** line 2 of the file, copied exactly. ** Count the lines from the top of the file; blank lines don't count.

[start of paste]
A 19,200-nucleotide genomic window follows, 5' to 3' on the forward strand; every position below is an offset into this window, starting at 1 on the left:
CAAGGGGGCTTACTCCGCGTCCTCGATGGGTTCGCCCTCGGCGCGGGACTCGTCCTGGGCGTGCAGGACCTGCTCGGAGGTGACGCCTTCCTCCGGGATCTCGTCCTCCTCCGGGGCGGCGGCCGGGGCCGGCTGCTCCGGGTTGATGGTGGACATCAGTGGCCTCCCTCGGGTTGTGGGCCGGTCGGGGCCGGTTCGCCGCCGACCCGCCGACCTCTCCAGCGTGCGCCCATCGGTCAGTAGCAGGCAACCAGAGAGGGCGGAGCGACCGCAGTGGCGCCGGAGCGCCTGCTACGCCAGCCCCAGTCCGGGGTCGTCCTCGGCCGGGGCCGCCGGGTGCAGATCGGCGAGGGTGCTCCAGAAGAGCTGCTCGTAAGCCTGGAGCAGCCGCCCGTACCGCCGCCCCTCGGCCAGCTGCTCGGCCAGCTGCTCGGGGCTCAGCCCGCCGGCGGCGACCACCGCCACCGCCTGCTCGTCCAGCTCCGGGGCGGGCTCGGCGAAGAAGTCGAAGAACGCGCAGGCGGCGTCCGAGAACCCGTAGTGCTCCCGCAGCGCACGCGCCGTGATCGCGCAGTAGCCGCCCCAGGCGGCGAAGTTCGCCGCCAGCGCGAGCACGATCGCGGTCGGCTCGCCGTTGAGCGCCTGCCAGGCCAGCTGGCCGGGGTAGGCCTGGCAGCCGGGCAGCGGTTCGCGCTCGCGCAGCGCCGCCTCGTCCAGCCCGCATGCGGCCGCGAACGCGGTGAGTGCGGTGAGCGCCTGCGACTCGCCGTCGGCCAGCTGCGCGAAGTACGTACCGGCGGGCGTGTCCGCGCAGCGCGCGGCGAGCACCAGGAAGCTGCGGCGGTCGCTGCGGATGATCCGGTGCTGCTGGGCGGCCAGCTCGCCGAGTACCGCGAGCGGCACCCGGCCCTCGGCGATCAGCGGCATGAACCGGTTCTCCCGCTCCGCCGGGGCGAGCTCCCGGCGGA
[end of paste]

CAAGGGGGCTTACTCCGCGTCCTCGATGGGTTCGCCCTCGGCGCGGGACTCGTCCTGGGCGTGCAGGACCTGCTCGGAGGTGACGCCTTCCTCCGGGATCTCGTCCTCCTCCGGGGCGGCGGCCGGGGCCGGCTGCTCCGGGTTGATGGTGGACATCAGTGGCCTCCCTCGGGTTGTGGGCCGGTCGGGGCCGGTTCGCCGCCGACCCGCCGACCTCTCCAGCGTGCGCCCATCGGTCAGTAGCAGGCAACCAGAGAGGGCGGAGCGACCGCAGTGGCGCCGGAGCGCCTGCTACGCCAGCCCCAGTCCGGGGTCGTCCTCGGCCGGGGCCGCCGGGTGCAGATCGGCGAGGGTGCTCCAGAAGAGCTGCTCGTAAGCCTGGAGCAGCCGCCCGTACCGCCGCCCCTCGGCCAGCTGCTCGGCCAGCTGCTCGGGGCTCAGCCCGCCGGCGGCGACCACCGCCACCGCCTGCTCGTCCAGCTCCGGGGCGGGCTCGGCGAAGAAGTCGAAGAACGCGCAGGCGGCGTCCGAGAACCCGTAGTGCTCCCGCAGCGCACGCGCCGTGATCGCGCAGTAGCCGCCCCAGGCGGCGAAGTTCGCCGCCAGCGCGAGCACGATCGCGGTCGGCTCGCCGTTGAGCGCCTGCCAGGCCAGCTGGCCGGGGTAGGCCTGGCAGCCGGGCAGCGGTTCGCGCTCGCGCAGCGCCGCCTCGTCCAGCCCGCATGCGGCCGCGAACGCGGTGAGTGCGGTGAGCGCCTGCGACTCGCCGTCGGCCAGCTGCGCGAAGTACGTACCGGCGGGCGTGTCCGCGCAGCGCGCGGCGAGCACCAGGAAGCTGCGGCGGTCGCTGCGGATGATCCGGTGCTGCTGGGCGGCCAGCTCGCCGAGTACCGCGAGCGGCACCCGGCCCTCGGCGATCAGCGGCATGAACCGGTTCTCCCGCTCCGCCGGGGCGAGCTCCCGGCGGA